The star of Northanger Abbey is seventeen-year-old Catherine Morland, Jane Austen’s youngest and most impressionable heroine. Away from home for the first time, on a visit to Bath with family friends, Catherine, a passionate consumer of novels (especially of the gothic variety), encounters a world in which everything beckons as a readable text: not only books, but also conversations and behaviors, clothes, carriages, estates, and vistas. In her lively introduction to this newest volume in Harvard’s celebrated annotated Austen series, Susan Wolfson proposes that Austen’s most underappreciated, most playful novel is about fiction itself and how it can take possession of everyday understandings.
The first of Austen’s major works to be completed (it was revised in 1803 and again in 1816–17), Northanger Abbey was published months after Austen’s death in July 1817, together with Persuasion. The 1818 text, whose singularly frustrating course to publication Wolfson recounts, is the basis for this freshly edited and annotated edition.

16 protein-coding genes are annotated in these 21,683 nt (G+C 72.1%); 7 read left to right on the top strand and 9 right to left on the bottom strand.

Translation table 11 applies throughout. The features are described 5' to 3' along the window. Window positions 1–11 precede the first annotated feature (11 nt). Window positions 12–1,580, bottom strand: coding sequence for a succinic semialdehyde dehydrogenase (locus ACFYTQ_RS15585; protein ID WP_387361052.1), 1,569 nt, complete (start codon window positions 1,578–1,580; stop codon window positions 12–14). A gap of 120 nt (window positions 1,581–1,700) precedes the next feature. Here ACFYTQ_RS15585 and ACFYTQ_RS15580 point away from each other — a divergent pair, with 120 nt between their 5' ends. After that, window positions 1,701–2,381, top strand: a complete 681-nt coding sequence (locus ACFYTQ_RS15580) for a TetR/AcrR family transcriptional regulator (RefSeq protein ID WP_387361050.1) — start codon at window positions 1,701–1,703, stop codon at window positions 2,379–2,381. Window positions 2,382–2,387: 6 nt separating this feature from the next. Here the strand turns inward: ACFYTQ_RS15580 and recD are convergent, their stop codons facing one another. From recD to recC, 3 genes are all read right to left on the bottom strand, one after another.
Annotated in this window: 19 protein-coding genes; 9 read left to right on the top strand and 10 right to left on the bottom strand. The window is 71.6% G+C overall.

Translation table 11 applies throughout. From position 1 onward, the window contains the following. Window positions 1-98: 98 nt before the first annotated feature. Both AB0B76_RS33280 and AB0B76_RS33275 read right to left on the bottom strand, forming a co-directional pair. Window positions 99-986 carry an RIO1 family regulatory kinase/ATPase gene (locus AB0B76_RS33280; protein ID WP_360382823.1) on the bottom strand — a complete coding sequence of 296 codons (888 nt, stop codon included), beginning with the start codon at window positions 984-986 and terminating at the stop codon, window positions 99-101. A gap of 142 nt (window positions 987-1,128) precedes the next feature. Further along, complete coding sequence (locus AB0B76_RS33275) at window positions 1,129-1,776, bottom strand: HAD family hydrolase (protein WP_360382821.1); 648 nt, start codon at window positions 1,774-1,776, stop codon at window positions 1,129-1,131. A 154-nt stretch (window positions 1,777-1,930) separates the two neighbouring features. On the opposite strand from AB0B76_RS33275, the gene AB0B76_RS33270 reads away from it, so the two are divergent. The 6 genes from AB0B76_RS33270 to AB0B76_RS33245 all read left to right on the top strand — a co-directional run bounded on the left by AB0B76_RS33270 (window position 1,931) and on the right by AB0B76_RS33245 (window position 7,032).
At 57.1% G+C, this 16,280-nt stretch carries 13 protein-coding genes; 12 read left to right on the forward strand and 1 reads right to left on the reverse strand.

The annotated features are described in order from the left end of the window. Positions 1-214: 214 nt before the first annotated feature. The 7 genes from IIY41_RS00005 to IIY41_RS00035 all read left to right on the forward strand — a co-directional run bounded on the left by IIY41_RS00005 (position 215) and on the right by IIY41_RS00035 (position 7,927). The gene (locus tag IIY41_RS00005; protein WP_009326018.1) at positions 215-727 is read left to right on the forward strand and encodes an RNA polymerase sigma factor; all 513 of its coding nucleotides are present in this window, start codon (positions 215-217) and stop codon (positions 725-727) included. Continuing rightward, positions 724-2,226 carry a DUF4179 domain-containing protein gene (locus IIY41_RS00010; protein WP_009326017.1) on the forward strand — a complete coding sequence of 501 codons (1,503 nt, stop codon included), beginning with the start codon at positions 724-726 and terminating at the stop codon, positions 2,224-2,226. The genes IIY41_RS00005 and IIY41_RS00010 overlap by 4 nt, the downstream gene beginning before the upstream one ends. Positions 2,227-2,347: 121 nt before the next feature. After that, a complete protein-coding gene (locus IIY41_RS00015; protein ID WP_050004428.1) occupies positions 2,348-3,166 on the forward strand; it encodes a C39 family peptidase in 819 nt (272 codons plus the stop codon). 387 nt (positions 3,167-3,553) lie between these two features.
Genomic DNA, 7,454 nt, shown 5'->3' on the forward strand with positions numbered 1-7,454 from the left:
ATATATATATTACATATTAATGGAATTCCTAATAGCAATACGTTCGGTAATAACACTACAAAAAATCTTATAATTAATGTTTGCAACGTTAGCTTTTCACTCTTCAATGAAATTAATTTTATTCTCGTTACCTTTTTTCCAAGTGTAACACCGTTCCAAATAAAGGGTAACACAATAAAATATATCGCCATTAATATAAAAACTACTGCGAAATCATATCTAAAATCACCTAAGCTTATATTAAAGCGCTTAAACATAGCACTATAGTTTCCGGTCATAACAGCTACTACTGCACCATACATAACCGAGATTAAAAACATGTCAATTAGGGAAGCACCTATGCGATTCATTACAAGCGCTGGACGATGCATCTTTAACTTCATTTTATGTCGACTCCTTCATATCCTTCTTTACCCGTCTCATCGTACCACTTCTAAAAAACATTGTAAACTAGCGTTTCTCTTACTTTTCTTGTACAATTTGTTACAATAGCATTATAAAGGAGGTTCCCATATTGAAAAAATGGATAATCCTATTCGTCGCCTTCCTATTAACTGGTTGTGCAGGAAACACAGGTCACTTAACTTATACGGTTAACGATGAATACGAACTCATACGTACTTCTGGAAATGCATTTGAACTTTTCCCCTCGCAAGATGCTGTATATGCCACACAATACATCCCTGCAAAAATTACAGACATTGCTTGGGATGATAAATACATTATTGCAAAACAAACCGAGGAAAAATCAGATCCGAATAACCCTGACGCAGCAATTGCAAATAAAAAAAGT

Wolfson’s running commentary will engage new readers while offering delights for scholars and devoted Janeites. A wealth of color images bring to life Bath society in Austen’s era—the parade of female fashions, the carriages running over open roads and through the city’s streets, circulating libraries, and nouveau-riche country estates—as well as the larger cultural milieu of Northanger Abbey. This unique edition holds appeal not just for “Friends of Jane” but for all readers looking for a fuller engagement with Austen’s extraordinary first novel.